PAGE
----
On July 12, 2018, British Prime Minister Theresa May presented her Brexit White Paper, “The Future Relationship Between the United Kingdom and the European Union,” (the “White Paper”) to Parliament. The White Paper outlines the UK’s desired future relationship with the EU post-Brexit, and includes within its scope important data protection-related issues, including digital trade, data flows, cooperation for the development of Artificial Intelligence (“AI”), and the role of the Information Commissioner’s Office (“ICO”), as further discussed below: Continue Reading Brexit White Paper Addresses Data Protection-Related Issues
On July 17, 2018, the European Union and Japan successfully concluded negotiations on a reciprocal finding of an adequate level of data protection, thereby agreeing to recognize each other’s data protection systems as “equivalent.” This will allow personal data to flow safely between the EU and Japan, without being subject to any further safeguards or authorizations. Continue Reading EU and Japan Agree on Reciprocal Adequacy
On July 12, 2018, two U.S. Senators sent a letter to the Federal Trade Commission asking the agency to investigate the privacy policies and practices of smart TV manufacturers. In their letter, Senators Edward Markey (D-MA) and Richard Blumenthal (D-CT) note that smart TVs can “compile detailed profiles about users’ preferences and characteristics” which can then allow companies to personalize ads to be sent to “customers’ computers, phones or any other device that shares the smart TV’s internet connection.” Continue Reading Senators Ask FTC to Investigate Smart TV Manufacturers
On June 27, 2018, the Ministry of Public Security of the People’s Republic of China published the Draft Regulations on the Classified Protection of Cybersecurity (网络安全等级保护条例（征求意见稿）) (“Draft Regulation”) and is seeking comments from the public by July 27, 2018. Continue Reading China Publishes the Draft Regulations on the Classified Protection of Cybersecurity
On July 11, 2018, computer manufacturer Lenovo Group Ltd. (“Lenovo”) agreed to a proposed $8.3 million settlement in the hopes of resolving consumer class claims regarding pop-up ad software Lenovo pre-installed on its laptops. Lenovo issued a press release stating that, “while Lenovo disagrees with allegations contained in these complaints, we are pleased to bring this matter to a close after 2-1/2 years.” Continue Reading Lenovo Reaches Proposed $8.3 Million Settlement Agreement
During the week of June 25, 2018, the Centre for Information Policy Leadership (“CIPL”) at Hunton Andrews Kurth LLP hosted its annual executive retreat in San Francisco, California. The annual event consisted of a closed pre-retreat session for CIPL members, a CIPL Panel at the APPA Forum Open session followed by a CIPL reception and dinner and a special all day workshop with data protection commissioner members of the Asia Pacific Privacy Authorities (“APPA”) on Accountable AI. Continue Reading CIPL Hosts Special Executive Retreat with APPA Privacy Commissioners on Accountable AI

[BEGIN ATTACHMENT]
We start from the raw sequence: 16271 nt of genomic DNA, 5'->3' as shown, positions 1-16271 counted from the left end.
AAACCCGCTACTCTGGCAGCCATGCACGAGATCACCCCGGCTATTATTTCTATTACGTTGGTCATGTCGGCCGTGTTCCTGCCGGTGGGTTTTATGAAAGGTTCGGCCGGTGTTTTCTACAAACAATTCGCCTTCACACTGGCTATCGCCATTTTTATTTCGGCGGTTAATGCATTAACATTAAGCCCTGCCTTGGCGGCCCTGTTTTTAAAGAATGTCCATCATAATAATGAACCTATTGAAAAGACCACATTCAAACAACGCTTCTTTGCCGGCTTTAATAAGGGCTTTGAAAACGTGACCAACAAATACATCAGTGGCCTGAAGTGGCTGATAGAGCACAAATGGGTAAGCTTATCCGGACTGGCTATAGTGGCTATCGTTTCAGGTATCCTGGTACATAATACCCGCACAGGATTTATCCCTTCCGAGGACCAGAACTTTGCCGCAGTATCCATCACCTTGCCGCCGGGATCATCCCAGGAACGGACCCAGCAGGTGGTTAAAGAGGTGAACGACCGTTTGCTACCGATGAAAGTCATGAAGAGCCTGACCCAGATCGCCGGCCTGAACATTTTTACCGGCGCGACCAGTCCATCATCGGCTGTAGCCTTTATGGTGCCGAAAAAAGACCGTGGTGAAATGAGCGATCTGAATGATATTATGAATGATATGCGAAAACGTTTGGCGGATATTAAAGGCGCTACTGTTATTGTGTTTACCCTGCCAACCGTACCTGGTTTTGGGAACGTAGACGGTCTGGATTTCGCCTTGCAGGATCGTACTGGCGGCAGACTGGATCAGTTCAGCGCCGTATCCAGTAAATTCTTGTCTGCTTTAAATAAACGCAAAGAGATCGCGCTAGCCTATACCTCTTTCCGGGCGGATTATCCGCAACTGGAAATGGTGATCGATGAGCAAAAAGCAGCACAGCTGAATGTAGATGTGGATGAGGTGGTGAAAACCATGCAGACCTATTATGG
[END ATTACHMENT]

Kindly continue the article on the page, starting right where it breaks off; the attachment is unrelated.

This post has been updated.
As reported by Mundie e Advogados, on July 10, 2018, Brazil’s Federal Senate approved a Data Protection Bill of Law (the “Bill”). The Bill, which is inspired by the EU General Data Protection Regulation (“GDPR”), is expected to be sent to the Brazilian President in the coming days.
As reported by Mattos Filho, Veiga Filho, Marrey Jr e Quiroga Advogados, the Bill establishes a comprehensive data protection regime in Brazil and imposes detailed rules for the collection, use, processing and storage of personal data, both electronic and physical.
Continue Reading Brazil’s Senate Passes General Data Protection Law
On July 3, 2018, a draft bill (the “Data Protection Bill”) was introduced that would establish a comprehensive data protection regime in Kenya. The Data Protection Bill would require “banks, telecommunications operators, utilities, private and public companies and individuals” to obtain data subjects’ consent before collecting and processing their personal data. The Data Protection Bill also would impose certain data security obligations related to the collection, processing and storage of data, and would place restrictions on third-party data transfers. Violations of the Data Protection Bill could result in fines up to 500,000 shillings (USD 4,960) and a five-year prison term. According to BNA Privacy Law Watch, while the Data Protection Bill is a “private member’s bill,” the Kenyan government “is working on a separate data-protection policy and bill to be published this week,” with the goal of consolidating the two proposals.
On July 5, 2018, the European Parliament issued a nonbinding resolution (“the Resolution”) that calls on the European Commission to suspend the EU-U.S. Privacy Shield unless U.S. authorities can “fully comply” with the framework by September 1, 2018. The Resolution states that the data transfer mechanism does not provide the adequate level of protection for personal data as required by EU data protection law. The Resolution takes particular aim at potential access to EU residents’ personal data by U.S. national security agencies and law enforcement, citing the passage of the CLOUD Act as having “serious implications for the EU, as it is far-reaching and creates a potential conflict with the EU data protection laws.” Continue Reading European Parliament Calls for Suspension of EU-U.S. Privacy Shield Unless U.S. Can “Fully Comply”
On July 2, 2018, the Federal Trade Commission announced that California company ReadyTech Corporation (“ReadyTech”) agreed to settle FTC allegations that ReadyTech misrepresented it was in the process of being certified as compliant with the EU-U.S. Privacy Shield (“Privacy Shield”) framework for lawfully transferring consumer data from the European Union to the United States. Continue Reading California Corporation Settles FTC Complaint Regarding EU-U.S. Privacy Shield Compliance Claim